Apparently, if you are flying to/from the USA/Canada/Australia/New Zealand, then you can get a transit visa waiver – at the discretion of the immigration officer. This means three things for us Indians:
- If we are flying to a country not in the above list, from a country not in the above list and transiting in the UK, we need to apply for a Transit Visa before we travel. I.e. if we are flying, say from India to Argentina via London, we would need to get a transit visa before traveling. This applies even if we are NOT passing through immigration in the UK and NOT exiting the airport.
- If we are flying to/from the above countries we can transit air-side (i.e. not exit the airport or go through immigration) without a transit visa. In my experience, flying from India to the USA and from the USA to India via London was pretty smooth WITHOUT a transit visa, as long as we stayed air-side.
- Now comes the tricky part. If you are flying to/from the above countries via the UK, and want to GO THROUGH immigration (i.e. leave the airport), and don’t have a visitor visa, it is at the immigration officer’s discretion whether they will grant you a visa waiver or not.
We got caught up in the last point on our way from LA to Delhi. We had 7 hours to kill at Heathrow in transit, and thought we’d try our luck with the visa waiver. The immigration officer asked us detailed questions about our visa history and the history of our visits to Britain. Finally he told us 2 things:
- If we had a legitimate reason to enter the UK, like “collection & rechecking baggage” we could be given the visa waiver
- Because we had taken UK visas before, we know the visa law, hence we are knowingly in violation of the visa law by trying to enter without a visa.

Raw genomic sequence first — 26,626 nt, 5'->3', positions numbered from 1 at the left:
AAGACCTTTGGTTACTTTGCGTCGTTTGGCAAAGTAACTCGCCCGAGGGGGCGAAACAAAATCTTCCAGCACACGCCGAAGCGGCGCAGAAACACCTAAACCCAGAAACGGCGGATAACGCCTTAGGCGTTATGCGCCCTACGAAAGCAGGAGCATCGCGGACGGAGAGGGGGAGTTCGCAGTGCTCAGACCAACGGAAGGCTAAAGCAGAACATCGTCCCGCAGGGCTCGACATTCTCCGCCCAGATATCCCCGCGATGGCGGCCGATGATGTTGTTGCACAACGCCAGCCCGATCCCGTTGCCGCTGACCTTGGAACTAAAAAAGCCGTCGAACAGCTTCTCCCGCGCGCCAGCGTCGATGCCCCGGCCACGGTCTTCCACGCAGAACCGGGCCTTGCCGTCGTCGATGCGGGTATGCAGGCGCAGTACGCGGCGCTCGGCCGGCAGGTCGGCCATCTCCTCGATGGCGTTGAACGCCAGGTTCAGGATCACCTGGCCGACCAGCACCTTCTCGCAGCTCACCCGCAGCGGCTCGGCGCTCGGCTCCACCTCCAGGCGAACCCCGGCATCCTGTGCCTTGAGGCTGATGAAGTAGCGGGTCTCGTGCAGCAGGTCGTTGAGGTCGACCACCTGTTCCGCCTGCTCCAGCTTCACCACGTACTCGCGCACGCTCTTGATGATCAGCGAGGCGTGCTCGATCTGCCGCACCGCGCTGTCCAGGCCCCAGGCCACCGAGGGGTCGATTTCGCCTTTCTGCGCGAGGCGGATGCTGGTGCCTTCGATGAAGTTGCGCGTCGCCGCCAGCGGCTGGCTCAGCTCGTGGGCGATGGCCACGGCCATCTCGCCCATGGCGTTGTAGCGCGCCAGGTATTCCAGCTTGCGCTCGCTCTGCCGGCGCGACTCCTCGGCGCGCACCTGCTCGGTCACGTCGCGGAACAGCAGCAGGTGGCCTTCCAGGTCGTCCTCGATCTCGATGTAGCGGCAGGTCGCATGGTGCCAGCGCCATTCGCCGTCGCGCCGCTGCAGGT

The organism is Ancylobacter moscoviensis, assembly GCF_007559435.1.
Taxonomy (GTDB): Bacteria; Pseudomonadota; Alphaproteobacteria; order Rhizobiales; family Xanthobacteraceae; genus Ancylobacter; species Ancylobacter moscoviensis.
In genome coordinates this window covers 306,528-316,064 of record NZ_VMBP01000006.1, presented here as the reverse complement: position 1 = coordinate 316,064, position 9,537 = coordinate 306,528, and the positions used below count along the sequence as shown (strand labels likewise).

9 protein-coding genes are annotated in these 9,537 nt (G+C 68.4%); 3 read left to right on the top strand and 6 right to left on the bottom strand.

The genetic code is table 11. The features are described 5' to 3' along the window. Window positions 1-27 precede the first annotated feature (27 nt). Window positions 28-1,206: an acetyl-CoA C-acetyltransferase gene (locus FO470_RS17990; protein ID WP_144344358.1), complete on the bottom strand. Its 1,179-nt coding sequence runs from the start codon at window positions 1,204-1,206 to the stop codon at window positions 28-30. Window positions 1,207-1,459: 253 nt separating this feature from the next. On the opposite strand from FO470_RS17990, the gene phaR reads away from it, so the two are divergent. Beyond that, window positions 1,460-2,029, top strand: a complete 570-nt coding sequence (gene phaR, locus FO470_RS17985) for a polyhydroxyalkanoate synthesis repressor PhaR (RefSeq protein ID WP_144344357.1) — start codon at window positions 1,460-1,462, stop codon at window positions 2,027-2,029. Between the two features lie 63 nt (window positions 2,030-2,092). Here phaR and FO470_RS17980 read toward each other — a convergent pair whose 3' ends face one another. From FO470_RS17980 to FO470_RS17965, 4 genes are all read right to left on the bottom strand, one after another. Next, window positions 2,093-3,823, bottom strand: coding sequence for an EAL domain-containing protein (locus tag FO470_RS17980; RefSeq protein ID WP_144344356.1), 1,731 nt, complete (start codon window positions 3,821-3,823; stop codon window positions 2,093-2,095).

Anyway, in the end, he didn’t let us enter. We had to stay airside. He didn’t give us any ‘entry denied’ stamp or anything similar – which was nice of him.
Visa Type: Visa On Arrival
Airport: Ngurah Rai Airport, Denpasar, Bali
It was a breeze. No questions asked. No documents viewed. Only a fee of USD 25 per head taken. Good idea to have US Dollars at hand – they do take other currencies but exchange rates are bad.
I did not have side-by-side blank pages in my passport. I had 2 blank pages but far apart from each other. This did not present any problem. The officer used literally half-a-page for the visa sticker and his stamps (the entry & exit stamps were both on top of the visa sticker – no additional space used).
Official guidance says the following are required: Two blank pages in passport, 6 month passport validity, onward air tickets, hotel bookings. But the officer didn’t look for any of these things (except I presume he checked my passport for validity – but that wasn’t an issue for me as the passport is valid for many years yet).
Note: You need to pay IDR 150,000 per head departure tax on your way out. Ensure you keep that much in Rupiah at the end of your trip.